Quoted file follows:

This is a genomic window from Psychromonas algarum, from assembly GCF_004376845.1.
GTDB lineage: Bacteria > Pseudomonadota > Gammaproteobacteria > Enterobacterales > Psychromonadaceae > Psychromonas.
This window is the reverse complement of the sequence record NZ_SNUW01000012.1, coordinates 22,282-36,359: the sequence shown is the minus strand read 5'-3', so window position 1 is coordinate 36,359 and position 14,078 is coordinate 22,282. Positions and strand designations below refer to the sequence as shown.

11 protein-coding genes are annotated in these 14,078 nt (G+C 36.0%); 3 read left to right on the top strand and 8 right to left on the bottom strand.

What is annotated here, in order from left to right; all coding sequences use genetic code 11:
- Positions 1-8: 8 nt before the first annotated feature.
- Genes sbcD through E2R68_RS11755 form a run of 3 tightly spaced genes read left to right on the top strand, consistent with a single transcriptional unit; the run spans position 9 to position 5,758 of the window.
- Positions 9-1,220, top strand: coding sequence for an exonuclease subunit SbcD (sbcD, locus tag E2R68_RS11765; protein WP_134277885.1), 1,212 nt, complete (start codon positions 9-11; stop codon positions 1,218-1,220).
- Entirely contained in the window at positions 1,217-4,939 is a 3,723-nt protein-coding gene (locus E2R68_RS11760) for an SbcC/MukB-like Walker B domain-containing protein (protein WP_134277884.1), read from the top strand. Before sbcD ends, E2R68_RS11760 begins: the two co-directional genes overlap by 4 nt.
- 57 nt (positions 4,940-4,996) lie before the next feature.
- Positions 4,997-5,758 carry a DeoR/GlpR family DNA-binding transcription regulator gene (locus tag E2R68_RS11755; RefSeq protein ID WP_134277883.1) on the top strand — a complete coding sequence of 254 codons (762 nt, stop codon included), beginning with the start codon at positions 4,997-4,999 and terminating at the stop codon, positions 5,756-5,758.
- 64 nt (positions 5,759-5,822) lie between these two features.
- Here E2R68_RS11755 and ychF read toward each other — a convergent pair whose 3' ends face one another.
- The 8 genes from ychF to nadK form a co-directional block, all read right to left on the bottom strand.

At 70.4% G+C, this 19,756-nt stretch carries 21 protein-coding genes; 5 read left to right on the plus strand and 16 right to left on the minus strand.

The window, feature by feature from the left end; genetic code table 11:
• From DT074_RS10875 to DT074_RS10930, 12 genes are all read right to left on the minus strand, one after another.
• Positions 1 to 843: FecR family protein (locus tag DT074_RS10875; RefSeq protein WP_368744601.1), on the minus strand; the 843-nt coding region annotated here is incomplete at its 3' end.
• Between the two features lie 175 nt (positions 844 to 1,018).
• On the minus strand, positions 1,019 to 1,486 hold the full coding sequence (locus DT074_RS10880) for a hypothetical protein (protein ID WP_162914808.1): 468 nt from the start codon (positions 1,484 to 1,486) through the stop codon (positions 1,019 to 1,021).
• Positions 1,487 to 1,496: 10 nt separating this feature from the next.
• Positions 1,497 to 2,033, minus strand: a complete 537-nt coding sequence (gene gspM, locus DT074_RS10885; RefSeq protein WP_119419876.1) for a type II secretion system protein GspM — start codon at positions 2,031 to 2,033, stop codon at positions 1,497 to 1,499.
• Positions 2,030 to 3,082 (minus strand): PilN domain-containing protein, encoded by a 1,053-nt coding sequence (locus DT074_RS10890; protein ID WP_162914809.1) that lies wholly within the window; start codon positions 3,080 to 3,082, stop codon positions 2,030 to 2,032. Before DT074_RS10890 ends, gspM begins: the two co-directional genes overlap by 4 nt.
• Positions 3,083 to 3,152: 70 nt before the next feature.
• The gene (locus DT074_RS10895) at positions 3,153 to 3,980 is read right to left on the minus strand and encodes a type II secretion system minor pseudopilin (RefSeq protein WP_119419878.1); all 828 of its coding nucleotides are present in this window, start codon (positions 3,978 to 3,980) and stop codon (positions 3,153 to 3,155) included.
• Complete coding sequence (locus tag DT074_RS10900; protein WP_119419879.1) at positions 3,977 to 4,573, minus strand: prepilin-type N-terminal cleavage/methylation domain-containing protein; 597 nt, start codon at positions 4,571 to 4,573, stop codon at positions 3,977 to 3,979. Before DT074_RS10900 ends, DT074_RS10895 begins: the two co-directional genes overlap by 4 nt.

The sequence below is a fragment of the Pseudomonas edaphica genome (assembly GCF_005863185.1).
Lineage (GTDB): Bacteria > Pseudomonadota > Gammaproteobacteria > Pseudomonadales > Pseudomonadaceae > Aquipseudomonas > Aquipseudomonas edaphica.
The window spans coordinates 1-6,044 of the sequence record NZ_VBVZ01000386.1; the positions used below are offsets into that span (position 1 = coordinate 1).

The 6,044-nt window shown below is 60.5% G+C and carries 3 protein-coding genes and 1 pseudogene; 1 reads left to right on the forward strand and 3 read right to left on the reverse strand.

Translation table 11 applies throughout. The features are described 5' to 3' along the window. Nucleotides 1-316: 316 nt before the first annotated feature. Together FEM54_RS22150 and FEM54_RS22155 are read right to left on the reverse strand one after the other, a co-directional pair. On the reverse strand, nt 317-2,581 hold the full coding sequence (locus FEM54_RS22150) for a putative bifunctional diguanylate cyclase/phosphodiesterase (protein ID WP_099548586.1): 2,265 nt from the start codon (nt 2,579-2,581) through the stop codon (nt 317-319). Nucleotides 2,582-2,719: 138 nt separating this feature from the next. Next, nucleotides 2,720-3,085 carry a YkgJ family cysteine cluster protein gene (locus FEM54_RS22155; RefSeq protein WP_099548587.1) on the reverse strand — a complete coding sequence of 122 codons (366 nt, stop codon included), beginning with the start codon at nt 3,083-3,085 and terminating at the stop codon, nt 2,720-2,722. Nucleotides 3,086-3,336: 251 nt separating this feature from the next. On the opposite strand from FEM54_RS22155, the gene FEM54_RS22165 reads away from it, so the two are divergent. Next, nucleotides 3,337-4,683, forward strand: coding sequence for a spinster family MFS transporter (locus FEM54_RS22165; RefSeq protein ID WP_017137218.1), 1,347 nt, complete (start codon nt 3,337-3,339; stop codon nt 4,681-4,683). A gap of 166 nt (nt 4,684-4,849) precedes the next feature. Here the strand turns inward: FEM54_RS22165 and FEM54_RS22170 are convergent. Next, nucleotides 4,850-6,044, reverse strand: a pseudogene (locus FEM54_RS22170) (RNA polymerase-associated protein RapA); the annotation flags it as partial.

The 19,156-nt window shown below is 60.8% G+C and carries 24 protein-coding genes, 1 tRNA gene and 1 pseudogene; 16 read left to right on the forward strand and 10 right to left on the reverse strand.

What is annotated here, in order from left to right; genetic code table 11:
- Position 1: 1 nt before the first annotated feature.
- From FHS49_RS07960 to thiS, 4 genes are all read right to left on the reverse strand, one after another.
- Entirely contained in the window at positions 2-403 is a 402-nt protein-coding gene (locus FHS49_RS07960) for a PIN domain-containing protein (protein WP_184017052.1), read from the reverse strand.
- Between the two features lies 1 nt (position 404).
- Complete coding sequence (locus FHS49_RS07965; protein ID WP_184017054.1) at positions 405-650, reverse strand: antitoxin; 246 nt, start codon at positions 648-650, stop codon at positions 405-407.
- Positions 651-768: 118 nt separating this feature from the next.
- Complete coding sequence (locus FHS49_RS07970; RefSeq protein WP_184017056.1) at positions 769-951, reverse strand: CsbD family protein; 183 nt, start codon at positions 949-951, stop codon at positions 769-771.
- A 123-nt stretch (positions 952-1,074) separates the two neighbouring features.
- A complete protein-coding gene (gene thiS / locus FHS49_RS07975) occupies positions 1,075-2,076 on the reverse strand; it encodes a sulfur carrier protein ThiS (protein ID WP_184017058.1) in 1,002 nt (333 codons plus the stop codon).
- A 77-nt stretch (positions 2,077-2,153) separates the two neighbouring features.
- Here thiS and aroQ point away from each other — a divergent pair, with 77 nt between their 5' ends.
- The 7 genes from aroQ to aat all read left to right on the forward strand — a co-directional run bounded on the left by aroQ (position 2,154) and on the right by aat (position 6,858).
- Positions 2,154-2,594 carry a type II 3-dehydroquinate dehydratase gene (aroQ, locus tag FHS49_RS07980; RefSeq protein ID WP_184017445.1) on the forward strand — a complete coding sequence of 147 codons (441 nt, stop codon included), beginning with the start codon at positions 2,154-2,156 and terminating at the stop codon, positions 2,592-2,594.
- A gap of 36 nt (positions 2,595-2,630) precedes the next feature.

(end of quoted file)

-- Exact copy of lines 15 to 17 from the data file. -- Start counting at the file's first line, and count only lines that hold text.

At 70.4% G+C, this 19,756-nt stretch carries 21 protein-coding genes; 5 read left to right on the plus strand and 16 right to left on the minus strand.

The window, feature by feature from the left end; genetic code table 11:
• From DT074_RS10875 to DT074_RS10930, 12 genes are all read right to left on the minus strand, one after another.